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Local Extension Educator Honored For Continued Service

Local Extension Educator Honored For Continued Service
Chris Parker zeroes in on three decades of service in Morgan County.

There was a surprise at the Morgan County Extension Board annual meeting and banquet recently. Chris Parker, long-time ag educator and also head of the Morgan County Extension Office staff, was recognized by his board for nearly 30 years of service to Morgan County.

Parker actually completes 30 years in February. In accepting the plaque recognizing his accomplishment, he noted that he would complete his 30 years and begin another year of service in February. There was no hint of retirement in his remarks.

Jason Henderson, Director of Purdue University Extension was on hand to see Parker receive the award. So was Parker's wife, Susan, and his daughter, Lara.

Special recognition: Chris Parker receives an award for 30 years of service as Extension educator in Morgan County form the Morgan County Extension Board.

While it's becoming rare for someone to spend 30 years in Extension these days, it's especially unusual to spend it in the same county. Parker's ability to adapt to the needs of the county probably go a long way in explaining why he has been able to continue to serve the county productively for nearly three decades.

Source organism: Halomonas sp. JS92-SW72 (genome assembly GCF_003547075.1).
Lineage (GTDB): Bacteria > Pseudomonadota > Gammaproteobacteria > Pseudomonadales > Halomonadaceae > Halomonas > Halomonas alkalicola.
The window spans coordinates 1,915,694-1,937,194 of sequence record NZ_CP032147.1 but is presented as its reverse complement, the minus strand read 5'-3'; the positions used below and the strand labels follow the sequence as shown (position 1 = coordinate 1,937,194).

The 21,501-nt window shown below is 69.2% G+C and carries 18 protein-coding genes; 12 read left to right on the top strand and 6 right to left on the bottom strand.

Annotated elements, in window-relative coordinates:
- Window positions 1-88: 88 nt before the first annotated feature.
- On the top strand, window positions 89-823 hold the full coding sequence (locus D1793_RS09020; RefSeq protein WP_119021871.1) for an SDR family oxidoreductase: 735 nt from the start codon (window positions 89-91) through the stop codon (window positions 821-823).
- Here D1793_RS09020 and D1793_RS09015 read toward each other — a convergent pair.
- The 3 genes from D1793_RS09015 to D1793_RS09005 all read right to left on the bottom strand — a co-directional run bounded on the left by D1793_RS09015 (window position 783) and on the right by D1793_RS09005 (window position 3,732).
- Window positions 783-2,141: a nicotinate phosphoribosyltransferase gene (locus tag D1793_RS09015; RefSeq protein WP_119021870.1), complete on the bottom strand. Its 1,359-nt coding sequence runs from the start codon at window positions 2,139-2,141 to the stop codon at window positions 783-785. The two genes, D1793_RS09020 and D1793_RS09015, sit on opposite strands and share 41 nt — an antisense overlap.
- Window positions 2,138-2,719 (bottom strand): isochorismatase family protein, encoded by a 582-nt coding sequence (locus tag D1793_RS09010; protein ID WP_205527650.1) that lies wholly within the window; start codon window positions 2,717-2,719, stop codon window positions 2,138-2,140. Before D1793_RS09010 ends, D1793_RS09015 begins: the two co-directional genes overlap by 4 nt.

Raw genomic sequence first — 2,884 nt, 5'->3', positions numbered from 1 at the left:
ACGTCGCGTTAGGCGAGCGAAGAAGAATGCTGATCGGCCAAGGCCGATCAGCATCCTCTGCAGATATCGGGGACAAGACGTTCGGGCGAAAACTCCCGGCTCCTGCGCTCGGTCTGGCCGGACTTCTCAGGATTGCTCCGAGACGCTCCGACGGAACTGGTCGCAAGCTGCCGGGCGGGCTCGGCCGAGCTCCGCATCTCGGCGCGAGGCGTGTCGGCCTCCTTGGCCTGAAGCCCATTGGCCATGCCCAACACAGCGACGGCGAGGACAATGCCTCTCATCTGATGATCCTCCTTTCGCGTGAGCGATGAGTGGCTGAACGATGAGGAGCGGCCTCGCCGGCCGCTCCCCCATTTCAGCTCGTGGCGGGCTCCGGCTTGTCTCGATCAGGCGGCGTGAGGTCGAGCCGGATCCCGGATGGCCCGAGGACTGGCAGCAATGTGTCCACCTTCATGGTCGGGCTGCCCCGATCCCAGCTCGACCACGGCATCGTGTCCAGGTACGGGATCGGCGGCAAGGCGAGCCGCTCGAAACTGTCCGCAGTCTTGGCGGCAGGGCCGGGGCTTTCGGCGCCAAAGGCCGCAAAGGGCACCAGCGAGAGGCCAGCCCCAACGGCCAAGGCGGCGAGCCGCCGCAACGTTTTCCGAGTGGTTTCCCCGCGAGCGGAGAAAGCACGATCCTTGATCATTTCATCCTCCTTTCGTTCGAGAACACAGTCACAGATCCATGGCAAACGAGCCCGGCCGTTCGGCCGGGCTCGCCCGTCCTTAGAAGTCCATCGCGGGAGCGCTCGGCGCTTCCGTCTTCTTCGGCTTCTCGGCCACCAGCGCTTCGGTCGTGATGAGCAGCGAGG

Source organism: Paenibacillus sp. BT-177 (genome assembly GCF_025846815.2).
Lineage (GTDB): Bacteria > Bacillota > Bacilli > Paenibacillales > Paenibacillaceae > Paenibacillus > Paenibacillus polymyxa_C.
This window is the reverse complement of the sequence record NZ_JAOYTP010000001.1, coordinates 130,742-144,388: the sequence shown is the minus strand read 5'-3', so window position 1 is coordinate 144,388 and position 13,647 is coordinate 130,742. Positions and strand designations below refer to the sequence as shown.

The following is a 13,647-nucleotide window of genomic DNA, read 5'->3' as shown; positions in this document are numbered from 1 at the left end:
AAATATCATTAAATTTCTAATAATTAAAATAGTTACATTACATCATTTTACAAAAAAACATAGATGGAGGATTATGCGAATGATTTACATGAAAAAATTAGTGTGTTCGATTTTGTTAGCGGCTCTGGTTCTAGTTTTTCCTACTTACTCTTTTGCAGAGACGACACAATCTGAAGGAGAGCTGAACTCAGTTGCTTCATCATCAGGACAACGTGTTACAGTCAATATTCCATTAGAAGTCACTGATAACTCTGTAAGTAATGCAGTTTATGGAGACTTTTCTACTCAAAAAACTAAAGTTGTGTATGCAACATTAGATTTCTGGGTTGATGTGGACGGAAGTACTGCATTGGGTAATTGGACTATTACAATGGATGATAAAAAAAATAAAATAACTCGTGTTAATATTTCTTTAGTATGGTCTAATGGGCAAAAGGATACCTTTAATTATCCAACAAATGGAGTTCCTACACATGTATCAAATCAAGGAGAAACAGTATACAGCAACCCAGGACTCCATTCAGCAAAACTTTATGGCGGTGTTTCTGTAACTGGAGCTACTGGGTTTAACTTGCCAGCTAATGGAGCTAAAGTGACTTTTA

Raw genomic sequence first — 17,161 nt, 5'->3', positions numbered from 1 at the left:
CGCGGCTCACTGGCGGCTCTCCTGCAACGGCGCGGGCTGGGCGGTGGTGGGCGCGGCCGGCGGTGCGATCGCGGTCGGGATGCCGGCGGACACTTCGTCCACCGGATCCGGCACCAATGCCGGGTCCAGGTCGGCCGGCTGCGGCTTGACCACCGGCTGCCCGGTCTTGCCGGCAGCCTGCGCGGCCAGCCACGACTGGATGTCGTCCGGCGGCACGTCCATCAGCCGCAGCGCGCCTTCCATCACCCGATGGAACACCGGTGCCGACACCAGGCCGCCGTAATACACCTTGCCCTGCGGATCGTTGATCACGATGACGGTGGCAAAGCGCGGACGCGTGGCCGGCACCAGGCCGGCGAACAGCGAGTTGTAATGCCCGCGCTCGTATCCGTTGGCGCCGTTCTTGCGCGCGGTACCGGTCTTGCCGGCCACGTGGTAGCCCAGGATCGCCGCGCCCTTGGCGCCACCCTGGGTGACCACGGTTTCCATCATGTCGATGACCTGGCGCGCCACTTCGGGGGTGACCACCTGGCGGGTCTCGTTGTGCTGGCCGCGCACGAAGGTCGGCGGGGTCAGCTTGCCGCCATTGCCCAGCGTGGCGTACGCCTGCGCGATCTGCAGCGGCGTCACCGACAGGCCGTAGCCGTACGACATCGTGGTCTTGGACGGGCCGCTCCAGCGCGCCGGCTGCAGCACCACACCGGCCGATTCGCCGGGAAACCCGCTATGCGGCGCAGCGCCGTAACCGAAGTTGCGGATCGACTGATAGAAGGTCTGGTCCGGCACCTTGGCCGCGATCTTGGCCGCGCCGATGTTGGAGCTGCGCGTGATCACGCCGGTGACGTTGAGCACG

He emphasizes natural resource management in much of his programming, because the county is diversified and has a large amount of natural resources, including woods, part of a state forest, ponds and lots of hay and pasture land. He regularly writes a column, Forage Corner, for Indiana Prairie Farmer, and is also a panelist on the long-standing Profit Planners published in Indiana Prairie Farmer each month.

Parker relates a couple of his memories. In 2008 he scheduled a woodlot management field day on his father's farm. It was zero degrees the morning it was supposed to happen. "My dad said I was nuts and no one would show up," Parker recalls. "Twenty-eight of the 30 registered came. We went until noon, when it was a balmy 10 degrees."

Then in 2012 he scheduled a pond management field day on his father's farm. "Time for the program came and it was 104 degrees at 4 in the afternoon," he says. "I decided I was nuts – nobody would come. Thirty-five people showed up, and we went on until 8:30 p.m., when it finally cooled off to 96 degrees. "

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